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beware of scams

What is happening?

International students and scholars at University of Utah and other universities across the U.S. have frequently been targets of a variety of scams using phone, email, social media, and other means. The scammer will identify themselves as a police officer, government official, or university official and threaten dismissal from the university, deportation from the U.S., arrest, or dropped classes unless you immediately pay money to the government or university. Payment demanded by the scammer is usually made via money order, wire transfer, gift cards or other difficult to track payment methods.

The scammers will also often use your personal information to deceive you. Your personal information such as your name, address, and phone number can be found in the Campus Directory. Please click here to protect your information in the Campus Directory.

The university, a police department, or the U.S. government will never call you directly and demand immediate payment over the phone.

What should you do if you receive such a call?

  • Hang up immediately! The scammers are extremely aggressive and will try to keep you on the phone. Do not listen to their threats.
  • If you are unsure about whether or not the call was a scam, please contact the International Student and Scholar Services via phone at (801) 581-8876 or visit us in person during business hours.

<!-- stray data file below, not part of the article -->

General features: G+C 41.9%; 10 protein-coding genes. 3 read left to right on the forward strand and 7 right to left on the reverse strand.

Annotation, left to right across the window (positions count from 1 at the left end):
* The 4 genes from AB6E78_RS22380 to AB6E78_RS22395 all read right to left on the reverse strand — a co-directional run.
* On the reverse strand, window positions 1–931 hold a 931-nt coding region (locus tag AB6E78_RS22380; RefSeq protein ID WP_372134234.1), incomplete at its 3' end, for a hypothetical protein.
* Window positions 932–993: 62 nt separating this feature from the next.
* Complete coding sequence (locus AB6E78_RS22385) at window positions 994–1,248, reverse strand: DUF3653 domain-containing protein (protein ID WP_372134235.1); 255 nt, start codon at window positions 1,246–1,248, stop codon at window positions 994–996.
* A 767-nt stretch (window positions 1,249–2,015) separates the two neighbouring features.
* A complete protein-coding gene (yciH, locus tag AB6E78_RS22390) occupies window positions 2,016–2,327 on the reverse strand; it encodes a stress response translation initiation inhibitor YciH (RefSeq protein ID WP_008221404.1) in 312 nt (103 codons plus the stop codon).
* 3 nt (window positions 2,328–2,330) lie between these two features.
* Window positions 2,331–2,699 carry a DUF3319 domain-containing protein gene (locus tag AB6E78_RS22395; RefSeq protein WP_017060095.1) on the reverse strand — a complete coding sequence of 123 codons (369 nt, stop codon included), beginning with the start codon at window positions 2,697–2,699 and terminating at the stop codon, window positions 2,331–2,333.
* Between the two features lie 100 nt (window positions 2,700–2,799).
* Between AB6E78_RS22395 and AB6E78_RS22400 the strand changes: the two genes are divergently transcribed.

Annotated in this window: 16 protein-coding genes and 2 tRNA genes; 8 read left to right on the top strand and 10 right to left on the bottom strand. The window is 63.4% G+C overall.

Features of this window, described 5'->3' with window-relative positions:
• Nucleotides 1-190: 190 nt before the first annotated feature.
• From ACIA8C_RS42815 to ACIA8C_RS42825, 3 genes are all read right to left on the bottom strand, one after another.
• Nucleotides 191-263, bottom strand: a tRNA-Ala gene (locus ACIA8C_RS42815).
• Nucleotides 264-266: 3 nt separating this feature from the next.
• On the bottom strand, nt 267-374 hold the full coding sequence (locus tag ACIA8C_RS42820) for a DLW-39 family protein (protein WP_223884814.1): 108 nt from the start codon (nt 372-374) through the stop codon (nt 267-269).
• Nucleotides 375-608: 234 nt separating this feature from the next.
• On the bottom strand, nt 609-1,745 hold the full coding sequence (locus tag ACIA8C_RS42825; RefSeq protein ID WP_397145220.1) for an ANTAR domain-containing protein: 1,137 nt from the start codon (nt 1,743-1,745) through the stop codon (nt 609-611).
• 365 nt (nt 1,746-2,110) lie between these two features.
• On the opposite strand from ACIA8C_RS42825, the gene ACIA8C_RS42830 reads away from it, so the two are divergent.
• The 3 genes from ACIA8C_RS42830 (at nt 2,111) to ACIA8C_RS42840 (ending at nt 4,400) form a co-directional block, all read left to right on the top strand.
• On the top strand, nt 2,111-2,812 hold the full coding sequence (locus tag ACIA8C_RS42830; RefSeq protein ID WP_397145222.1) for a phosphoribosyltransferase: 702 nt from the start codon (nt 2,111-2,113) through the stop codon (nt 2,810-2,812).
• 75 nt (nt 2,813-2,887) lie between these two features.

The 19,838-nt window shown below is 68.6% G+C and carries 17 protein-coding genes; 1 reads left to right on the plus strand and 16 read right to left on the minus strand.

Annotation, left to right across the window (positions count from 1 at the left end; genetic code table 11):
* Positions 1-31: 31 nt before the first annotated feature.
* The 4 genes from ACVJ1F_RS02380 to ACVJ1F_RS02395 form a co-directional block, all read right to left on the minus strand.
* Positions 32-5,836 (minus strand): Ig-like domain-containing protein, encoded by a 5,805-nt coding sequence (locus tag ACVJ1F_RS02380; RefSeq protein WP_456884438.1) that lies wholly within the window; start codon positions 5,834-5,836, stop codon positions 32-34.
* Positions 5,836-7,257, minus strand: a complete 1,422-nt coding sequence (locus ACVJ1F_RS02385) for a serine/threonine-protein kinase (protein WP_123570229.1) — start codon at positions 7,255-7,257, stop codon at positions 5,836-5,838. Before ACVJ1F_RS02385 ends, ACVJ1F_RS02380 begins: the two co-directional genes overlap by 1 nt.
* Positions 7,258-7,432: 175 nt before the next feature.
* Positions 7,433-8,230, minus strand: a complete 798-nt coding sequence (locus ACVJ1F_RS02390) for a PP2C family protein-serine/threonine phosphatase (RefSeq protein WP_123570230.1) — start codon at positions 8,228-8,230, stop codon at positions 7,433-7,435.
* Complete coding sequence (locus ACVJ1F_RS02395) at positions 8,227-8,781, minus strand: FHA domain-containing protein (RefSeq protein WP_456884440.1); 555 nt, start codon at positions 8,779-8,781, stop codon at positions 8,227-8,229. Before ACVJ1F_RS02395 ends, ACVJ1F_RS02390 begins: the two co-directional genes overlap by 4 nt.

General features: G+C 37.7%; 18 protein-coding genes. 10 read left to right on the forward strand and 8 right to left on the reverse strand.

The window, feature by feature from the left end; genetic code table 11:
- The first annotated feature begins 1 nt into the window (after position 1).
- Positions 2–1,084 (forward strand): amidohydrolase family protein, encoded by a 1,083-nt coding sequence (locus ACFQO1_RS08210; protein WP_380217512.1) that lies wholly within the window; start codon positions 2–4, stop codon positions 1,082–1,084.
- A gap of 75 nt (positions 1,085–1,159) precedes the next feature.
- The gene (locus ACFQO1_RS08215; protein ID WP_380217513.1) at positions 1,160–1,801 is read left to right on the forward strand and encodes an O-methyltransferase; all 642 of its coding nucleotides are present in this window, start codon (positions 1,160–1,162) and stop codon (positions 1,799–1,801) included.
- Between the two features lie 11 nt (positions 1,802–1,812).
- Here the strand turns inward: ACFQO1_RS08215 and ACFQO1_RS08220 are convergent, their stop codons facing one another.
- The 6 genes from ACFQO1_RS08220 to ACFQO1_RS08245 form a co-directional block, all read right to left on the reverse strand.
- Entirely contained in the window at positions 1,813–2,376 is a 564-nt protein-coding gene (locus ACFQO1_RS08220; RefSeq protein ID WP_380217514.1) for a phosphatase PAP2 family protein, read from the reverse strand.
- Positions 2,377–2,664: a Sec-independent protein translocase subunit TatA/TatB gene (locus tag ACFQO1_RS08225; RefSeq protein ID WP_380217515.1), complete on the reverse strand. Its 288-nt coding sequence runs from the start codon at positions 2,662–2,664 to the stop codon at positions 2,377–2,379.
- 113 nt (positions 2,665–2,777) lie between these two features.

• Call the University Police at 801-585-COPS(2677) to report the fraud attempt.

What not to do:

  • Do not stay on the phone with the scammer.
  • Do not provide or verify any information to the caller.
  • Do not perform a wire transfer or purchase moneygrams, green dot cards, or any other cash payments to provide to the caller.

Additional recommendations:

  • Spread the word to your friends! The more that people are aware of this scam, the less effective it is.
  • If what the caller is telling you sounds strange, inaccurate, or makes you feel uncomfortable, then something is not right and you should hang up.
  • Only use information and resources from official government websites, such as .
  • Never give strangers your personal information, including website passwords or usernames.
  • Visit  for more information about immigration scams and how to avoid them and explanations about some of the most common scams.
  • Limit personal information that is available on personal and departmental websites.

If you have any questions or concerns, please let us know.

Additional Resources:

IRS Article About Tax Scams:,-Remain-on-IRS-Dirty-Dozen-List-of-Tax-Scams-for-the-2016-Filing-Season

USCIS Article with Common Scams:

Last Updated: 6/2/21